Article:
It was a positive drug test from a urine sample collected in 2005, but not re-tested until 2013, that set in motion the stripping of third place from Andrei Mikhnevich of Belarus and the upgrading of Armstrong from fourth to bronze at the 2008 Summer Games.
The International Association of Athletics Federations (IAAF), which is the world governing body of track and field, now stockpiles samples in frozen storage for re-testing as analysis techniques become more sophisticated at detection.
Former Canadian Olympian Abby Hoffman serves on the IAAF's anti-doping doping and medical commission. She understands why people might ask, "what took so long?"
"Some people might think 'what the heck was wrong with the IAAF? Were you guys sleeping from 2005 to 2013? Why didn't you get these samples out earlier?,'" Hoffman said.
"There were good reasons why these samples from 2005 were only re-tested in 2013."
In re-analyzing urine samples from the 2005 world track and field championships, the IAAF was running up against an eight-year statute of limitations on re-testing. The organization waited as long as possible in order to have the most advanced drug-testing technology.
And there was only going to be one more chance at catching cheaters, because the stored samples yield just enough urine for one more test.
"There was no point in getting them out earlier," Hoffman explained. "You don't do re-testing until you're pretty sure that the methodology you have is a sufficient advance, that is if there's anything you didn't pick up the first time, you've got a reasonable shot of picking it up this time.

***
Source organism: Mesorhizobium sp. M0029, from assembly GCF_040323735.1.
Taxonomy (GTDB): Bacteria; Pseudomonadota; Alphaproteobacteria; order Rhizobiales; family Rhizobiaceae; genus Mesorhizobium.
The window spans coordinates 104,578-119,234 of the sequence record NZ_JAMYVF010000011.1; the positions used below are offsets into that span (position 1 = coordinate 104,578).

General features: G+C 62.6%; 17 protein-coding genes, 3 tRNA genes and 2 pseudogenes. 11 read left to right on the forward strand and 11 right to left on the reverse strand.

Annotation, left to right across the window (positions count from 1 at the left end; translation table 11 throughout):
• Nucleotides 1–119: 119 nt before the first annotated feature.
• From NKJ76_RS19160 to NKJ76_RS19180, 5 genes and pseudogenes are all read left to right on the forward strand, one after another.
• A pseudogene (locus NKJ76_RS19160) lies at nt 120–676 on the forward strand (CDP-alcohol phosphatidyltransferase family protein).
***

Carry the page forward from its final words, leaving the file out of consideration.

"You only have enough urine left to do one more test, so you don't waste that opportunity," she continued. "When you ask an athlete to give a sample at the outset, you can't be asking them to supply a half a gallon of urine."
Mikhnevich won a world title in 2003 after serving a two-year suspension for doping. So what was a second doping offence resulted in a lifetime ban and the stripping of all his results post-2005.
Mikhnevich was busted the second time for a combination of the stimulant clenbuterol and the steroids methandienone and oxandrolone, which aren't new performance enhancers.
"One of the things that is kind of surprising for some of us is some of the substances that athletes get caught with are kind of the same old substances," Hoffman observed. "Ben Johnson got caught for stanozolol. There are still people using stanozolol today.
"When we're talking about new analytical methods, it could be to detect a new doping product, but it's often to detect minute quantities that would not have been picked up years earlier in tests that wouldn't have the same level of sensitivity."
The statute of limitations on re-testing has been extended as of this year from eight to 10 years.
Retaining and re-testing samples is expensive and isn't without controversy. Hoffman considers it a powerful deterrent to dopers who might beat science on the day of competition, but can't be sure they'll beat the science of the future.
"If you're an athlete, not only do you need to be worried about what your result is going to be on the date you're tested, you need to be worried about 10 years of further scientific evolution that might allow something not detected in 2014 to be detected in 2024," she said.
"The success rate, for lack of a better term in re-testing, is very high. By that I mean the number of positive test results that come to light in this re-testing, it's really high compared to testing at an Olympic Games or world championships."